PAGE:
MS01-031: Predictable Named Pipes Could Enable Privilege Elevation with Telnet
This article was previously published under Q287912
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Two privilege-elevation vulnerabilities exist in the Windows 2000 Telnet service that could enable an attacker to gain full control over an affected server, and enable the attacker to take any action on the server.
When a new Telnet session is established, the service creates a named pipe and runs any code that is associated with the named pipe as part of the initialization process. However, the pipe's name is predictable, and if Telnet finds an existing pipe with that name, it uses the existing pipe. An attacker who had the ability to load and run code on the server could create the pipe and associate a program with it; the Telnet service would run the code in the Local System context when it established the next Telnet session.
- Because the attacker would need the ability to load and run code on the Telnet server, it is likely that these vulnerabilities could only be exploited by an attacker who had the ability to run code locally on the Telnet server.
- Administrative privileges are necessary to start the Telnet service, so the attacker could only exploit the vulnerability if Telnet were already started on the computer.
To resolve this problem, either obtain Windows 2000 Service Pack 3 or Windows 2000 Security Rollup Package 1 (SRP1). To resolve this problem, obtain the latest service pack for Windows 2000. For additional information, click the following article number to view the article in theMicrosoft Knowledge Base:
260910 How to Obtain the Latest Windows 2000 Service PackFor additional information about SRP1, click the article number below to view the article in the Microsoft Knowledge Base:
311401 Windows 2000 Security Rollup Package 1 (SRP1), January 2002The following file is available for download from the Microsoft Download Center:
For additional information about how to download Microsoft Support files, click the following article number to view the article in the Microsoft Knowledge Base:
119591 How to Obtain Microsoft Support Files from Online ServicesMicrosoft scanned this file for viruses. Microsoft used the most current virus-detection software that was available on the date that the file was posted. The file is stored on security-enhanced servers that help to prevent any unauthorized changes to the file.The English version of this fix should have the following file attributes or later:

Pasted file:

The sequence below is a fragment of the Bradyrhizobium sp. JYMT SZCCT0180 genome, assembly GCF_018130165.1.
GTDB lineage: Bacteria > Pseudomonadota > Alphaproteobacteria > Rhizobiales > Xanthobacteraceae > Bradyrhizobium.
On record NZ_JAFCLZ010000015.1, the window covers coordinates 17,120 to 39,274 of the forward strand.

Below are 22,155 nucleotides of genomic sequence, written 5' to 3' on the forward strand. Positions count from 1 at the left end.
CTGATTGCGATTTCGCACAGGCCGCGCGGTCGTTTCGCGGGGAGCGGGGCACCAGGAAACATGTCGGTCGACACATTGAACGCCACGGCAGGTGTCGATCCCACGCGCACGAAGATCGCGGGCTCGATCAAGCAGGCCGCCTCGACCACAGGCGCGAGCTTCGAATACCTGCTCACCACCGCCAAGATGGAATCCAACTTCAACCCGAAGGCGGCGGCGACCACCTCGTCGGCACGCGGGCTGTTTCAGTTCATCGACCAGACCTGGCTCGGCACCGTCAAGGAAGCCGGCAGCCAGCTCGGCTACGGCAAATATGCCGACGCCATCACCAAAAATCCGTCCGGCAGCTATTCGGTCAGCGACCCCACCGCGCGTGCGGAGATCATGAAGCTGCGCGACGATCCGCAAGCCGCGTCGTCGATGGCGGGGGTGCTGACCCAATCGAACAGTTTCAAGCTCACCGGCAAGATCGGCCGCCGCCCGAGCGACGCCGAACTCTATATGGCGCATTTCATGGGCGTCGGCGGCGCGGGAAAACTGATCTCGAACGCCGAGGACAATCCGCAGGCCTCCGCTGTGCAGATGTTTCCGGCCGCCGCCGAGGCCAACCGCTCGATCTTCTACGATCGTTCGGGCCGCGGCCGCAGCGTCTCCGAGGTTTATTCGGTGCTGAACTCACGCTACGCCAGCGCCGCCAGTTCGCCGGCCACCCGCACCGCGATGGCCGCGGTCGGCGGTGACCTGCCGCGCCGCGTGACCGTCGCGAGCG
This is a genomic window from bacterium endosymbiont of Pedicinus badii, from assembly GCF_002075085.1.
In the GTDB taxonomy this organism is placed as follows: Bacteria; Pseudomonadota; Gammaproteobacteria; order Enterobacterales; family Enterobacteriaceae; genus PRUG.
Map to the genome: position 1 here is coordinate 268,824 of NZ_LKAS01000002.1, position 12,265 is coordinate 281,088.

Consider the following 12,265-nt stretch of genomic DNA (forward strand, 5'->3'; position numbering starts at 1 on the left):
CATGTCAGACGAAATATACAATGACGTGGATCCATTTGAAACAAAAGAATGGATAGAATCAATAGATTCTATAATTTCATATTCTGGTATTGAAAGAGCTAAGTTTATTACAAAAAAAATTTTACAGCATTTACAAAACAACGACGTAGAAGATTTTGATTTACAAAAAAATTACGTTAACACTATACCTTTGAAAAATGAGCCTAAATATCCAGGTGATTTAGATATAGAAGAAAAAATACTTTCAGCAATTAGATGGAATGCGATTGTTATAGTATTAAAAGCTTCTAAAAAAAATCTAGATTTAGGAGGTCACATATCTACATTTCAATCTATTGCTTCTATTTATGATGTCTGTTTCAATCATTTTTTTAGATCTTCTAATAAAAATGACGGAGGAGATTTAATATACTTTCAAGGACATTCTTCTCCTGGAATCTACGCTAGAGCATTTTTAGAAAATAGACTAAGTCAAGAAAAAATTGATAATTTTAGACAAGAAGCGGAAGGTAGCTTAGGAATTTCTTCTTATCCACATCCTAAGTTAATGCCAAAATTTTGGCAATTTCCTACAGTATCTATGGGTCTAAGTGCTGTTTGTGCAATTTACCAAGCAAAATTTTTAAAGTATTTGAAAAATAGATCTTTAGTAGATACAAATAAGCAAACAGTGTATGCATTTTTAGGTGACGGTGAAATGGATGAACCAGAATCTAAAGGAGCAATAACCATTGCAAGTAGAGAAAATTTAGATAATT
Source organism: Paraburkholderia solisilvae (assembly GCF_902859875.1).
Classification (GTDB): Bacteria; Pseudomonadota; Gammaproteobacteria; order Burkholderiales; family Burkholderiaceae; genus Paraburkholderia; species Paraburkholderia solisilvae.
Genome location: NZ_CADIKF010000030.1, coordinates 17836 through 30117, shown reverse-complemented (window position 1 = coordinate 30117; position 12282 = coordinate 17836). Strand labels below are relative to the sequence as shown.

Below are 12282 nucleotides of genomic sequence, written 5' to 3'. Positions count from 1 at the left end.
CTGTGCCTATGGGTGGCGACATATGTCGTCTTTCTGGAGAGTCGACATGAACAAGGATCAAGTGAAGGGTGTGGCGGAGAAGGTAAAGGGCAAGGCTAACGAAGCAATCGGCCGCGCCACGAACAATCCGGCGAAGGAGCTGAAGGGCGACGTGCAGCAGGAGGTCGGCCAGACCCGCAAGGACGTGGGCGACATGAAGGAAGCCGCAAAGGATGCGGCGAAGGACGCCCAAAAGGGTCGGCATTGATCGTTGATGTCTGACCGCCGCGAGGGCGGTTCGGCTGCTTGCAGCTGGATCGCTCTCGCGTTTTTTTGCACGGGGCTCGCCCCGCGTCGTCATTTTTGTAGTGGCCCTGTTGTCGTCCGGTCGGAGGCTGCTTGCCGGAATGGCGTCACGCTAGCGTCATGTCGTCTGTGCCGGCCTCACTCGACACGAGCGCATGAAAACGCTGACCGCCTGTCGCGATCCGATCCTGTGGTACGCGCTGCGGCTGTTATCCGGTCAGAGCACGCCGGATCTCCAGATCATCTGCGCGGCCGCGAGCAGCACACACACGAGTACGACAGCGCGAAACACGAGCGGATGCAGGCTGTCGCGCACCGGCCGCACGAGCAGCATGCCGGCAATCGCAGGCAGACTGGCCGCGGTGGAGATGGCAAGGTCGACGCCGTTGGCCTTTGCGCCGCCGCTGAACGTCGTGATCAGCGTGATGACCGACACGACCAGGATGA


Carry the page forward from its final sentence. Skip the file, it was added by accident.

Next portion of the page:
Date Time Version Size File name ----------------------------------------------------- 05/24/2001 04:14p 5.0.33667.1 186,128 Tlntsvr.exe
Microsoft has confirmed that this problem may cause a degree of security vulnerability in Microsoft Windows 2000. This problem was first corrected in Windows 2000 Service Pack 3.
For additional information about how to obtain a hotfix for Windows 2000 Datacenter Server, click the article number below to view the article in the Microsoft Knowledge Base:
265173 The Datacenter Program and Windows 2000 Datacenter Server ProductFor additional information about how to install multiple hotfixes with only one reboot, click the article number below to view the article in the Microsoft Knowledge Base:
296861 Use QChain.exe to Install Multiple Hotfixes with One RebootFor additional information about what is fixed by this patch, click the article number below to view the article in the Microsoft Knowledge Base:
300855 Windows 2000 Telnet Security RollupFor more information about this vulnerability, see the following Microsoft Web site:
Article ID: 287912 - Last Review: 02/28/2014 04:25:24 - Revision: 5.3
Microsoft Windows 2000 Server SP1, Microsoft Windows 2000 Server SP2, Microsoft Windows 2000 Advanced Server SP1, Microsoft Windows 2000 Advanced Server SP2, Microsoft Windows 2000 Professional SP2, Microsoft Windows 2000 Professional SP1
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